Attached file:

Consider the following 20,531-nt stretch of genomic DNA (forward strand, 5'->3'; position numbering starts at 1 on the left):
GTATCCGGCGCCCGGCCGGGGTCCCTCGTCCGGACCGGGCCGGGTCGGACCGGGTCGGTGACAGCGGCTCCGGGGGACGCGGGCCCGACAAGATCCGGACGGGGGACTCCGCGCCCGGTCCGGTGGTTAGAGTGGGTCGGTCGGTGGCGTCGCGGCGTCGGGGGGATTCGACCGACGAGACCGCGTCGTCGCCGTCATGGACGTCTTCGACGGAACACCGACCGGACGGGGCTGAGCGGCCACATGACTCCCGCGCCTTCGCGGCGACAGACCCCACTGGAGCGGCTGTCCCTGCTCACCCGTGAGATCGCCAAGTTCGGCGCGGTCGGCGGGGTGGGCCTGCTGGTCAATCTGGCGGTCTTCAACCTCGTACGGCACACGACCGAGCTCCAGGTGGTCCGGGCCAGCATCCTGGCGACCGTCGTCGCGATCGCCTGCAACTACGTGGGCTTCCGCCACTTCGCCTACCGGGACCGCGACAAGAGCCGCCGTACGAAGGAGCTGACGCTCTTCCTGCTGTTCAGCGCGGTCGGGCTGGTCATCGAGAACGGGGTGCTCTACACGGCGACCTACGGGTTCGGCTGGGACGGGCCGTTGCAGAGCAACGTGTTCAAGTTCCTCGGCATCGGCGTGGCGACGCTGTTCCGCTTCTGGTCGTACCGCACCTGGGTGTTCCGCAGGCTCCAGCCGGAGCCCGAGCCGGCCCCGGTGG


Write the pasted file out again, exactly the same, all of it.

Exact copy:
Consider the following 20,531-nt stretch of genomic DNA (forward strand, 5'->3'; position numbering starts at 1 on the left):
GTATCCGGCGCCCGGCCGGGGTCCCTCGTCCGGACCGGGCCGGGTCGGACCGGGTCGGTGACAGCGGCTCCGGGGGACGCGGGCCCGACAAGATCCGGACGGGGGACTCCGCGCCCGGTCCGGTGGTTAGAGTGGGTCGGTCGGTGGCGTCGCGGCGTCGGGGGGATTCGACCGACGAGACCGCGTCGTCGCCGTCATGGACGTCTTCGACGGAACACCGACCGGACGGGGCTGAGCGGCCACATGACTCCCGCGCCTTCGCGGCGACAGACCCCACTGGAGCGGCTGTCCCTGCTCACCCGTGAGATCGCCAAGTTCGGCGCGGTCGGCGGGGTGGGCCTGCTGGTCAATCTGGCGGTCTTCAACCTCGTACGGCACACGACCGAGCTCCAGGTGGTCCGGGCCAGCATCCTGGCGACCGTCGTCGCGATCGCCTGCAACTACGTGGGCTTCCGCCACTTCGCCTACCGGGACCGCGACAAGAGCCGCCGTACGAAGGAGCTGACGCTCTTCCTGCTGTTCAGCGCGGTCGGGCTGGTCATCGAGAACGGGGTGCTCTACACGGCGACCTACGGGTTCGGCTGGGACGGGCCGTTGCAGAGCAACGTGTTCAAGTTCCTCGGCATCGGCGTGGCGACGCTGTTCCGCTTCTGGTCGTACCGCACCTGGGTGTTCCGCAGGCTCCAGCCGGAGCCCGAGCCGGCCCCGGTGG